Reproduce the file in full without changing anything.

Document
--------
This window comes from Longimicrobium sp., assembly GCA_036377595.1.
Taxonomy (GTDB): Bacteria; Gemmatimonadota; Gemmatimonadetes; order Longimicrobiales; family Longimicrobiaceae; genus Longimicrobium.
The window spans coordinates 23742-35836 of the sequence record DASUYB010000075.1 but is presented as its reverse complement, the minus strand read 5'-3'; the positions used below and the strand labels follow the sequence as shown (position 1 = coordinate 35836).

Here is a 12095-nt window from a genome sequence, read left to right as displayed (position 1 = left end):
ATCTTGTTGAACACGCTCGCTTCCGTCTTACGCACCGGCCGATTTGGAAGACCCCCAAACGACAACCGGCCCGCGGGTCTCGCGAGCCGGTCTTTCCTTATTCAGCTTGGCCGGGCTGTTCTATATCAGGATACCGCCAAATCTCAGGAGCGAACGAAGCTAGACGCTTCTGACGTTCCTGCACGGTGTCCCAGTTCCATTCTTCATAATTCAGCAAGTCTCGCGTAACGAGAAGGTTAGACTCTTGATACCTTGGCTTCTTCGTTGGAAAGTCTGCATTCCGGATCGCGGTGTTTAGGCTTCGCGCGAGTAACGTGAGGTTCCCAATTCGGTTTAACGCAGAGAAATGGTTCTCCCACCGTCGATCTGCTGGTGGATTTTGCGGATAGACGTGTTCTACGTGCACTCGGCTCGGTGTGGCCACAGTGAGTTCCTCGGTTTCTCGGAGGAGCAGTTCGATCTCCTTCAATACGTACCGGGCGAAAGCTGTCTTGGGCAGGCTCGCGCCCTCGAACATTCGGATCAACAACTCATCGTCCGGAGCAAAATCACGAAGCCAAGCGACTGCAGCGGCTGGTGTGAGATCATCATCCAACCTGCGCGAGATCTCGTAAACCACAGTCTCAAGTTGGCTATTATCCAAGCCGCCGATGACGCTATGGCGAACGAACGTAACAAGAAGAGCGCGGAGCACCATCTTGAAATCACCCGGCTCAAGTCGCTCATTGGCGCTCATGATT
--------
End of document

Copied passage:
This window comes from Longimicrobium sp., assembly GCA_036377595.1.
Taxonomy (GTDB): Bacteria; Gemmatimonadota; Gemmatimonadetes; order Longimicrobiales; family Longimicrobiaceae; genus Longimicrobium.
The window spans coordinates 23742-35836 of the sequence record DASUYB010000075.1 but is presented as its reverse complement, the minus strand read 5'-3'; the positions used below and the strand labels follow the sequence as shown (position 1 = coordinate 35836).

Here is a 12095-nt window from a genome sequence, read left to right as displayed (position 1 = left end):
ATCTTGTTGAACACGCTCGCTTCCGTCTTACGCACCGGCCGATTTGGAAGACCCCCAAACGACAACCGGCCCGCGGGTCTCGCGAGCCGGTCTTTCCTTATTCAGCTTGGCCGGGCTGTTCTATATCAGGATACCGCCAAATCTCAGGAGCGAACGAAGCTAGACGCTTCTGACGTTCCTGCACGGTGTCCCAGTTCCATTCTTCATAATTCAGCAAGTCTCGCGTAACGAGAAGGTTAGACTCTTGATACCTTGGCTTCTTCGTTGGAAAGTCTGCATTCCGGATCGCGGTGTTTAGGCTTCGCGCGAGTAACGTGAGGTTCCCAATTCGGTTTAACGCAGAGAAATGGTTCTCCCACCGTCGATCTGCTGGTGGATTTTGCGGATAGACGTGTTCTACGTGCACTCGGCTCGGTGTGGCCACAGTGAGTTCCTCGGTTTCTCGGAGGAGCAGTTCGATCTCCTTCAATACGTACCGGGCGAAAGCTGTCTTGGGCAGGCTCGCGCCCTCGAACATTCGGATCAACAACTCATCGTCCGGAGCAAAATCACGAAGCCAAGCGACTGCAGCGGCTGGTGTGAGATCATCATCCAACCTGCGCGAGATCTCGTAAACCACAGTCTCAAGTTGGCTATTATCCAAGCCGCCGATGACGCTATGGCGAACGAACGTAACAAGAAGAGCGCGGAGCACCATCTTGAAATCACCCGGCTCAAGTCGCTCATTGGCGCTCATGATT